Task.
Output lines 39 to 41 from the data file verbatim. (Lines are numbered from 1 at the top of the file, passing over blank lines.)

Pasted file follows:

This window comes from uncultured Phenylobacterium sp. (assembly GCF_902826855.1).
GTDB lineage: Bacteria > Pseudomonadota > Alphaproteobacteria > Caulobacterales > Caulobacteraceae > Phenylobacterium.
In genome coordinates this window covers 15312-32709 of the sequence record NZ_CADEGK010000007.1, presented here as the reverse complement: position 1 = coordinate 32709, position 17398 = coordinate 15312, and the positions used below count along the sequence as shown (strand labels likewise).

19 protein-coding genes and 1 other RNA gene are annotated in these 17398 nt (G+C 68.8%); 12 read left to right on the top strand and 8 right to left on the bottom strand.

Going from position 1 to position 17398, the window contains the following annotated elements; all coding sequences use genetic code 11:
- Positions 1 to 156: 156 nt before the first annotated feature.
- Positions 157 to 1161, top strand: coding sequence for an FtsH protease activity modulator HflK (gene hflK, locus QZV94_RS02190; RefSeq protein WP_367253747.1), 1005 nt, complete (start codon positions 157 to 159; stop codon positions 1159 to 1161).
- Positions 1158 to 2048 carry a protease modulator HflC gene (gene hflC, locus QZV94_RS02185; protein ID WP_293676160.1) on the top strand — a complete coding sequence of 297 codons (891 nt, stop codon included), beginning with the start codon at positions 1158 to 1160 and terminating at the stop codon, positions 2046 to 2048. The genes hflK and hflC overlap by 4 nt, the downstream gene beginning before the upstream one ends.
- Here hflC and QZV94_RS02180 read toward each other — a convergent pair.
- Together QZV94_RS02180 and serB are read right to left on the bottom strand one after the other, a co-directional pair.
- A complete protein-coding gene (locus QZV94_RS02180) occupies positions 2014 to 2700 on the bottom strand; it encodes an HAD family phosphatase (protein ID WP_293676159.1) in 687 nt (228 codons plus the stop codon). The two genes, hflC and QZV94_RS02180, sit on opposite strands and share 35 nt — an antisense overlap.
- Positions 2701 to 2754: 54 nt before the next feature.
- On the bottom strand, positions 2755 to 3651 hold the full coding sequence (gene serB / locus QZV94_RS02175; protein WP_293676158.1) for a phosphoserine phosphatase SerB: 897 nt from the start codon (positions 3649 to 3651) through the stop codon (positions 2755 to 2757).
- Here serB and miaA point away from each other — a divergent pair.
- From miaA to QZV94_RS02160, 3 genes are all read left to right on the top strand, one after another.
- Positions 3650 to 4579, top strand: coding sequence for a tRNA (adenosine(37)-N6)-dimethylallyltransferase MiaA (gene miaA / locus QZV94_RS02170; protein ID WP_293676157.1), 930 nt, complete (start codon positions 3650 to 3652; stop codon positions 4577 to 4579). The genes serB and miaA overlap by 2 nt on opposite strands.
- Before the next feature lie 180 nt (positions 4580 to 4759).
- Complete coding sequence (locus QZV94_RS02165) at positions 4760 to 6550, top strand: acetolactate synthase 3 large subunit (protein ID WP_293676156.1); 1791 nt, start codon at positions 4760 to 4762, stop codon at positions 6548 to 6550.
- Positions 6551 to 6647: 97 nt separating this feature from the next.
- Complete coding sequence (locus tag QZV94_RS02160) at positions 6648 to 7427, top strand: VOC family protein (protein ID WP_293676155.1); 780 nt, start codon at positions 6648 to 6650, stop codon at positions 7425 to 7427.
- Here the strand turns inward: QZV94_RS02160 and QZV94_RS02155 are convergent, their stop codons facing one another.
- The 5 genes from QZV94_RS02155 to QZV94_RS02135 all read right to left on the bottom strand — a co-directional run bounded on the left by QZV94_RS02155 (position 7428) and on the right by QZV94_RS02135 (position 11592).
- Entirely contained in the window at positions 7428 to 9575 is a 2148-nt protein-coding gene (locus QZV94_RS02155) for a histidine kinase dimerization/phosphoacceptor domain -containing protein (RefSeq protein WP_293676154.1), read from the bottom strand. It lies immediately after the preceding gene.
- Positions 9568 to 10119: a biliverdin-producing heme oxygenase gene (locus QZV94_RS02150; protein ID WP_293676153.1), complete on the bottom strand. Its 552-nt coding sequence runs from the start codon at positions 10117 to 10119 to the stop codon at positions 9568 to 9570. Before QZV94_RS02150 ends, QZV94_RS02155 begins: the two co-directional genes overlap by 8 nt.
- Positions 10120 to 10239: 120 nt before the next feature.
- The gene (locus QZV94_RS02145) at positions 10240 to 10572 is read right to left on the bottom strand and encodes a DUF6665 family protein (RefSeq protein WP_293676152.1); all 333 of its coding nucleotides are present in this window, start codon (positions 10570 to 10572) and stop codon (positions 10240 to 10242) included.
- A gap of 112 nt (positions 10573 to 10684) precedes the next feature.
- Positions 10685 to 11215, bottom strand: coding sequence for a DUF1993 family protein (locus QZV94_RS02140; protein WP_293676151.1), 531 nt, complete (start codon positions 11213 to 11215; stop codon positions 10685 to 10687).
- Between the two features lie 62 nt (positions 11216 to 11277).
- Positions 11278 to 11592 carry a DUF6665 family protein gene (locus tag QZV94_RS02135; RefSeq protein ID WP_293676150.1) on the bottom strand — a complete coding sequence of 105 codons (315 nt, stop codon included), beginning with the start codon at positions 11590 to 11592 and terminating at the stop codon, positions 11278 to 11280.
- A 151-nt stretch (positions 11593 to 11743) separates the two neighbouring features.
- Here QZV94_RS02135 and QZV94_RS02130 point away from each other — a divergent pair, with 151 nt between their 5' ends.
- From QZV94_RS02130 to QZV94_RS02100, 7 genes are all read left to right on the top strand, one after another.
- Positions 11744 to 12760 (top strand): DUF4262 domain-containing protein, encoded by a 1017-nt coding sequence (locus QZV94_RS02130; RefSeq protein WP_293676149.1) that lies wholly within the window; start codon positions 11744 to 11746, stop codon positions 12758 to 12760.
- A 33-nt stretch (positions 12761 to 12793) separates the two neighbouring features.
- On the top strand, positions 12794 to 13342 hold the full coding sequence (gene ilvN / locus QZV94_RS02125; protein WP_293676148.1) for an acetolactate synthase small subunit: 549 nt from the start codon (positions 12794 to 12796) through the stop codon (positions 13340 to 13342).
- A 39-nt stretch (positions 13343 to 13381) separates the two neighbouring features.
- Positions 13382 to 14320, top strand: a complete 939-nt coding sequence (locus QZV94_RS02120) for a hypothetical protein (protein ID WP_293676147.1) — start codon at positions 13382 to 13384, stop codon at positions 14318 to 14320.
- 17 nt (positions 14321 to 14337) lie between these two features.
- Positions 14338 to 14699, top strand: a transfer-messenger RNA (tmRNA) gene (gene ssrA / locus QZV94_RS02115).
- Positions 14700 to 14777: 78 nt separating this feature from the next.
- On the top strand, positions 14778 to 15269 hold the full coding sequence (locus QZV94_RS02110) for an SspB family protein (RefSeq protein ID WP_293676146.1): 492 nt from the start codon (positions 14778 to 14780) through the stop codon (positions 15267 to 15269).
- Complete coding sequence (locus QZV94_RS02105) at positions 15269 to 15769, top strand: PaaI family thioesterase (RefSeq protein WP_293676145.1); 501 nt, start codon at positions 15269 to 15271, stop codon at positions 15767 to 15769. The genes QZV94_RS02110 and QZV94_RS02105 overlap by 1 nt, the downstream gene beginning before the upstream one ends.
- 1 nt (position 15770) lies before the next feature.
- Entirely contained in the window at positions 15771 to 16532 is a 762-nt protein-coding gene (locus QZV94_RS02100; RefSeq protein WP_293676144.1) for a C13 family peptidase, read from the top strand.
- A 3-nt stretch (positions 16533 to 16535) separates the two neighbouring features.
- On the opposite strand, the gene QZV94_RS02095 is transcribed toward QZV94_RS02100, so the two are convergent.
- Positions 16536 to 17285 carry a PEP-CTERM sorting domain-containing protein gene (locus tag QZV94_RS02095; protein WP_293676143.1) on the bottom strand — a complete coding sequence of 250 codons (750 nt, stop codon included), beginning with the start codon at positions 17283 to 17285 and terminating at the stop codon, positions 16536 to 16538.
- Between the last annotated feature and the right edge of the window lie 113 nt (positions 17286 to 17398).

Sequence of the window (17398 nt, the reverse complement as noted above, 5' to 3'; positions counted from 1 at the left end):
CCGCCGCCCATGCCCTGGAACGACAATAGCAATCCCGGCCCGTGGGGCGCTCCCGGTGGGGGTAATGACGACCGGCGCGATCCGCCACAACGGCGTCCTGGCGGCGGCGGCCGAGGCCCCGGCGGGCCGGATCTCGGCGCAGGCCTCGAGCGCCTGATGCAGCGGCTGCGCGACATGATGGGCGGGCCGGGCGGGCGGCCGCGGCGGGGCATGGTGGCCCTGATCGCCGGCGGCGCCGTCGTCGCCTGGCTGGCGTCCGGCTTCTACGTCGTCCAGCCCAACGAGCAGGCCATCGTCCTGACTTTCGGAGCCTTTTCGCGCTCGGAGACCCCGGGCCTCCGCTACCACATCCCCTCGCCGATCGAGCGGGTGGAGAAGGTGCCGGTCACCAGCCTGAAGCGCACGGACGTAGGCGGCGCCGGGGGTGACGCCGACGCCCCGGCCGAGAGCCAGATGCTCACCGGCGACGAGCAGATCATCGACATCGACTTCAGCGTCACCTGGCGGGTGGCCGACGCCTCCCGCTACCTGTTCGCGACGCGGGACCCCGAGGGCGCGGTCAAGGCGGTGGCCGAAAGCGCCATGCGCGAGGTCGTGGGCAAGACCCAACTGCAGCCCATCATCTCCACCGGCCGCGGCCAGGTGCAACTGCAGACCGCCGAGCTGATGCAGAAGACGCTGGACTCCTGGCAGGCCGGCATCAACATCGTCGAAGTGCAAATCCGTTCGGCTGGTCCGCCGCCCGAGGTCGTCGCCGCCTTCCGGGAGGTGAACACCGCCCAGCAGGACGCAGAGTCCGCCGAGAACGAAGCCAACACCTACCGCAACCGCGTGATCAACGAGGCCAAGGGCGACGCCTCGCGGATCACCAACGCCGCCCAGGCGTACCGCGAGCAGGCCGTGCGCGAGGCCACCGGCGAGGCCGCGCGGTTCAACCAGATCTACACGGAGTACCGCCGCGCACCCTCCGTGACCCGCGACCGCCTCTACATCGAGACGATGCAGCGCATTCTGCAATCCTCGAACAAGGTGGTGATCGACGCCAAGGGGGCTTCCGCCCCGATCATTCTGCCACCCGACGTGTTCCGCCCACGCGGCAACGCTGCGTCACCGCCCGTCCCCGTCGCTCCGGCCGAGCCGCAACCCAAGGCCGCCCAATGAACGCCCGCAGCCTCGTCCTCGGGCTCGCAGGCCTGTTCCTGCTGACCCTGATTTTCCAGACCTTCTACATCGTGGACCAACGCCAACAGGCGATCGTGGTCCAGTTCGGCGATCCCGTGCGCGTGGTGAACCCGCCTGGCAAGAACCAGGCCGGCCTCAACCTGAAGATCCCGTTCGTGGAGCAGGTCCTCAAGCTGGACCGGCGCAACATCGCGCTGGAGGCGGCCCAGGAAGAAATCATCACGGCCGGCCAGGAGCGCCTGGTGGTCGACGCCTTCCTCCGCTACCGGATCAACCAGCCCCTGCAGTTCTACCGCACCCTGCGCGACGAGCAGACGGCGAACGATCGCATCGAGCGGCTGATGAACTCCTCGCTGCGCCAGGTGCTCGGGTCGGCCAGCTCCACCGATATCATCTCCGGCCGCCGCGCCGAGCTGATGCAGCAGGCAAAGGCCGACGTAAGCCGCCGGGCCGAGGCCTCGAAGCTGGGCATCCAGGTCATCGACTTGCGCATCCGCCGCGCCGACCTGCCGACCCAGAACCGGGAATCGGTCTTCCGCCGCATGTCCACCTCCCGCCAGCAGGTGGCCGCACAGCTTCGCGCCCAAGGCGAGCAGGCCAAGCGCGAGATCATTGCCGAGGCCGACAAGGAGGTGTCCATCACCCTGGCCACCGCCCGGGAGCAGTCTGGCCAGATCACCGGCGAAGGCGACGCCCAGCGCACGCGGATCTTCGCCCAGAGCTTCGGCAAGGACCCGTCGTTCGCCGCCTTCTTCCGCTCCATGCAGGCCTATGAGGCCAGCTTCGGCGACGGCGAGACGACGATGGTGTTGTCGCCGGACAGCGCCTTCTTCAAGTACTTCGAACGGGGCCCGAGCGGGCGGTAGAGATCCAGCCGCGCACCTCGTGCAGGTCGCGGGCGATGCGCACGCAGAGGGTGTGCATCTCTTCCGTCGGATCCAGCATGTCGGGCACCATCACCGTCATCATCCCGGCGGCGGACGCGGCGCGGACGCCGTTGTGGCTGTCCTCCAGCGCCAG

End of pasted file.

- 17 nt (positions 14321 to 14337) lie between these two features.
- Positions 14338 to 14699, top strand: a transfer-messenger RNA (tmRNA) gene (gene ssrA / locus QZV94_RS02115).
- Positions 14700 to 14777: 78 nt separating this feature from the next.